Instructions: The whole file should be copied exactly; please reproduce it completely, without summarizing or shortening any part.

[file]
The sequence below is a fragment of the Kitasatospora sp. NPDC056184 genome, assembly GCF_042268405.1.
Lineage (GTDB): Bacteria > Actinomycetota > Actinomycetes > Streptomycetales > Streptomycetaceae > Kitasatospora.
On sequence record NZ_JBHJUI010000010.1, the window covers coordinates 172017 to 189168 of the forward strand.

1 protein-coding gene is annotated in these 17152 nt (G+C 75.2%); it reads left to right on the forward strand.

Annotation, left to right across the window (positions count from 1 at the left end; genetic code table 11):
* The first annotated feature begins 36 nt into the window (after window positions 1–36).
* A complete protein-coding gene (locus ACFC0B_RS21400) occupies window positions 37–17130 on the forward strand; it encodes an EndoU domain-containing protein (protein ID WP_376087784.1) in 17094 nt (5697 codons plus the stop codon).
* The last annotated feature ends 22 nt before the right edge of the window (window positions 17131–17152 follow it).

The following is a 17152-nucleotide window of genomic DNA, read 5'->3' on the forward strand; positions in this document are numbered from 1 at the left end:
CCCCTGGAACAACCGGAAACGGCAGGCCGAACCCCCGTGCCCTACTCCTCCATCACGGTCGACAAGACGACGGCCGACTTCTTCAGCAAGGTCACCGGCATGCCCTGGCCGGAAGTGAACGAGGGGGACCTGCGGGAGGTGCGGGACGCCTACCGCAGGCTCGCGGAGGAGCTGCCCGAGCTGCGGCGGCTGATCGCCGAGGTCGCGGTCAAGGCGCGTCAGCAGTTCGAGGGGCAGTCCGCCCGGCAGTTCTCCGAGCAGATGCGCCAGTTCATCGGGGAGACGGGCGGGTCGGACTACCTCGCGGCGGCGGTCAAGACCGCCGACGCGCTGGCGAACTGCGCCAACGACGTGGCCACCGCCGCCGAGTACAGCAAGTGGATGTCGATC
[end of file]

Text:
The sequence below is a fragment of the Kitasatospora sp. NPDC056184 genome, assembly GCF_042268405.1.
Lineage (GTDB): Bacteria > Actinomycetota > Actinomycetes > Streptomycetales > Streptomycetaceae > Kitasatospora.
On sequence record NZ_JBHJUI010000010.1, the window covers coordinates 172017 to 189168 of the forward strand.

1 protein-coding gene is annotated in these 17152 nt (G+C 75.2%); it reads left to right on the forward strand.

Annotation, left to right across the window (positions count from 1 at the left end; genetic code table 11):
* The first annotated feature begins 36 nt into the window (after window positions 1–36).
* A complete protein-coding gene (locus ACFC0B_RS21400) occupies window positions 37–17130 on the forward strand; it encodes an EndoU domain-containing protein (protein ID WP_376087784.1) in 17094 nt (5697 codons plus the stop codon).
* The last annotated feature ends 22 nt before the right edge of the window (window positions 17131–17152 follow it).

The following is a 17152-nucleotide window of genomic DNA, read 5'->3' on the forward strand; positions in this document are numbered from 1 at the left end:
CCCCTGGAACAACCGGAAACGGCAGGCCGAACCCCCGTGCCCTACTCCTCCATCACGGTCGACAAGACGACGGCCGACTTCTTCAGCAAGGTCACCGGCATGCCCTGGCCGGAAGTGAACGAGGGGGACCTGCGGGAGGTGCGGGACGCCTACCGCAGGCTCGCGGAGGAGCTGCCCGAGCTGCGGCGGCTGATCGCCGAGGTCGCGGTCAAGGCGCGTCAGCAGTTCGAGGGGCAGTCCGCCCGGCAGTTCTCCGAGCAGATGCGCCAGTTCATCGGGGAGACGGGCGGGTCGGACTACCTCGCGGCGGCGGTCAAGACCGCCGACGCGCTGGCGAACTGCGCCAACGACGTGGCCACCGCCGCCGAGTACAGCAAGTGGATGTCGATC